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Outgoing cyclocross race director leaves legacy of fun, inclusivity

Cascade Cross series known for technical, rugged routes

Cascade Cross Director Kip Zwolenski counts down to begin the 12:45 p.m. cyclocross race Saturday
Cascade Cross Director Kip Zwolenski counts down to begin the 12:45 p.m. cyclocross race Saturday (Jack Warren/Cascadia Daily News)
By Julia Tellman CDN Contributor

On a brisk, sunny Saturday afternoon in Cornwall Park, Kip Zwolenski wrapped up his final race as director of Cascade Cross, Bellingham’s homegrown cyclocross series that’s been going strong for nearly two decades.

With a full beard and an oversized black anorak, Zwolenski looked a bit like a wizard as he stood at the start line and counted down to the last race of the day. The field was a motley mix of spandex-clad cyclists on carbon race bikes and tandem-riding twosomes in sequined jumpsuits and overalls. 

Cyclocross, a niche genre of off-road bike racing that pairs competition with a touch of the absurd, consists of multiple laps on a short course that can include dirt, pavement, grass, mud wallows and sand, as well as obstacles and staircases that necessitate dismounting and running. The season stretches through the coldest, wettest months of the year, when cyclists have nothing else on the calendar. 

Cornwall Park is likely the only cyclocross race in the region with a mandatory rock roll on the course. On Saturday, Jan. 13, spectators gravitated to the feature to watch and heckle as racers on fully rigid drop-bar bikes descended the slab.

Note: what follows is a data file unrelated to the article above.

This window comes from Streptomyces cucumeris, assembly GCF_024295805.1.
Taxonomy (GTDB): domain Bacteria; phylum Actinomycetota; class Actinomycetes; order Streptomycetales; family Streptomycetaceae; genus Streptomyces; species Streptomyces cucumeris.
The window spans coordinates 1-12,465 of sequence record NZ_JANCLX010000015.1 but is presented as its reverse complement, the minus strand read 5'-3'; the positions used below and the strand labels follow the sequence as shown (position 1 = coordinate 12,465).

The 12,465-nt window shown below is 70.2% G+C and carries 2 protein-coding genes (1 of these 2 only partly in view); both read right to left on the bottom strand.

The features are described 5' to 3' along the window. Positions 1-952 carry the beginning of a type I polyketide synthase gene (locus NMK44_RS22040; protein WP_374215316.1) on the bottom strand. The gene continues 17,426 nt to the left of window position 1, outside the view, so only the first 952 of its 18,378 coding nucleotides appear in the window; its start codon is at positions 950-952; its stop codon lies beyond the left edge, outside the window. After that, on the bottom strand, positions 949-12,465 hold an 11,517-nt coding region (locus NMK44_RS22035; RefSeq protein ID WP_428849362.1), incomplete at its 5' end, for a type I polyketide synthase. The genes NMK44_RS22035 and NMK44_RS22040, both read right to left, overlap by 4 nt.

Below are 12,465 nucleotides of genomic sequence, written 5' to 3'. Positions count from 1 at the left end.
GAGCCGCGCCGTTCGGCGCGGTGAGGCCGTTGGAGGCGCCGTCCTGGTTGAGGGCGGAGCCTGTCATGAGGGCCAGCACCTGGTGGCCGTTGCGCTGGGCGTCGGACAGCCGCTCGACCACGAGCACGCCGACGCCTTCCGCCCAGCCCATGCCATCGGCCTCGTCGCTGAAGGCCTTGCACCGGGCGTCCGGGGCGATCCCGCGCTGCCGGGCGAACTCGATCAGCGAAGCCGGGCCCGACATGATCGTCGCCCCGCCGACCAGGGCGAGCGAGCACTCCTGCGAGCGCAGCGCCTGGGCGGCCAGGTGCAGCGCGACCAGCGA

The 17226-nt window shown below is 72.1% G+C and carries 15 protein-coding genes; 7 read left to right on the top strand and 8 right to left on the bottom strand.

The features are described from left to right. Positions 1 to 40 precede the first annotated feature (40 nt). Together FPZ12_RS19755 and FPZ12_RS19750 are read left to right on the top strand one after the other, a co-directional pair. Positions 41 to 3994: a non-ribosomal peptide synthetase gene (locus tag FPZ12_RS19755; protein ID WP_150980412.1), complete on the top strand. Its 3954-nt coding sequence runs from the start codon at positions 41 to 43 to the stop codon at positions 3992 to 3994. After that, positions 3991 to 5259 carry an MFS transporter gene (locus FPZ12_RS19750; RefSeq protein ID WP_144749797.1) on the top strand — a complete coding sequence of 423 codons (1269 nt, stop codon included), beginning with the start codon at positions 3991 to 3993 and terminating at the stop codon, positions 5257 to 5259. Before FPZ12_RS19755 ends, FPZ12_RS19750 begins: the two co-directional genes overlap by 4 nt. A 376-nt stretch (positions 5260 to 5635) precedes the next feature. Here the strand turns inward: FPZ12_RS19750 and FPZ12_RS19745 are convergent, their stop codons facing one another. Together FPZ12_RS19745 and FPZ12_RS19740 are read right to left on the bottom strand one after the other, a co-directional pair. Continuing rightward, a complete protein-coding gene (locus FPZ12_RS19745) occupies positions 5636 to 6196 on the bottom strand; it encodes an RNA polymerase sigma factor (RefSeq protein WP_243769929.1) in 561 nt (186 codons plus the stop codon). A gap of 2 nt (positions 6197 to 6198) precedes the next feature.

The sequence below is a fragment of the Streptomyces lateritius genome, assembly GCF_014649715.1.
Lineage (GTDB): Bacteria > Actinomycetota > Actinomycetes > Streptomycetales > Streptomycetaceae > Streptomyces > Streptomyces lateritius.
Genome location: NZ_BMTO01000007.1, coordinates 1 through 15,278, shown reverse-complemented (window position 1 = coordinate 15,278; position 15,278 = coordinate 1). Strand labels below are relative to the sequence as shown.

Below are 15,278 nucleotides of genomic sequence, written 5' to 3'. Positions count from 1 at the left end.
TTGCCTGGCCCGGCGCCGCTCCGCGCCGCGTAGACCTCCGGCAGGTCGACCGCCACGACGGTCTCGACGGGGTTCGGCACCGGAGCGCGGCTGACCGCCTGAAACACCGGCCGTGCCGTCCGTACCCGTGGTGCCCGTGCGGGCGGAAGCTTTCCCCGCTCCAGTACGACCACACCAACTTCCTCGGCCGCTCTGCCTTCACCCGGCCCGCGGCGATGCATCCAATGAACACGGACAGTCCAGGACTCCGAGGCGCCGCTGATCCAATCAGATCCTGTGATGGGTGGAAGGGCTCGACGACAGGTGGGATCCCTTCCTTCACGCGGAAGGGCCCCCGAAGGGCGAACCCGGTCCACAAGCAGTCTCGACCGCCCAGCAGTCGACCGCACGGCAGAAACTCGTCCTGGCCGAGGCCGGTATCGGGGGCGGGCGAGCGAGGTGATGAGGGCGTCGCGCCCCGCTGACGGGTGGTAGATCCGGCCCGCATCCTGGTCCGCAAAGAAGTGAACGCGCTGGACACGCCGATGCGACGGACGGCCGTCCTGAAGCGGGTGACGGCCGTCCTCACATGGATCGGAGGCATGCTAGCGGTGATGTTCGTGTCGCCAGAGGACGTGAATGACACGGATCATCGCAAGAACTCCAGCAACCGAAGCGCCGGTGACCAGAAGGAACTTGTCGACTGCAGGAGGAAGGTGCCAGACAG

The Cascade Cross series has garnered a reputation for being more technical and rugged than the many races hosted in Seattle, Tacoma and Portland. This is partly due to Bellingham’s inescapable mountain bike culture; Zwolenski said that at each race, teams of volunteers are responsible for designing and building the course, which means they’re the ones concocting novel challenges and sending riders up rooty climbs and through narrow, slippery chicanes. 

Also, he added, it’s the landscape. 

“It would be more difficult to build courses here that avoid singletrack,” he said. 

Race roots stretch to 2006

photo  Cyclists hop on their bikes as the 2 p.m. race commences. (Jack Warren/Cascadia Daily News)  

Cascade Cross (known originally as Cyclocrazed) was founded by local racer Ryan Rickerts in 2006. Rickerts directed the series for 10 years before passing the reins on to Zwolenski, whom he started introducing as his “heir apparent.” 

“When I heard that, I said, ‘We need to have a conversation,’” said Zwolenski, who had only participated in two Cascade Cross races before joining the leadership team. “But I like organizing things and giving back to the community.” 

After helping Rickerts for a season, Zwolenski became the sole race director in October 2017. Earlier in the same year, he had founded Incite! Cycles as an umbrella support organization for some of the grassroots cycling events in the area, and eventually registered Incite! as a 501(c)(3) in order to offer grants and education in fundraising, permitting, insurance and event planning.

He also coordinated Bellingham Grind Corps, a series of casual gravel rides that came to an end during the pandemic, and he helped Bellingham Bike Polo get off the ground and start hosting national tournaments in 2019. 

“I joke that we’re the most illegitimate legitimate crew in town,” he said about Incite! Cycles. 

While he is diligent about jumping through the necessary hoops to host events, the races still feel a bit underground, with rambunctious spectators handing out shots of Fireball to costumed riders and Zwolenski’s parents occasionally stepping in to grill hot dogs if a food vendor falls through.

Number of women riders grows

photo  Outdoors columnist Julia Tellman rides in the Cornwall Park cyclocross race. (Jack Warren/Cascadia Daily News)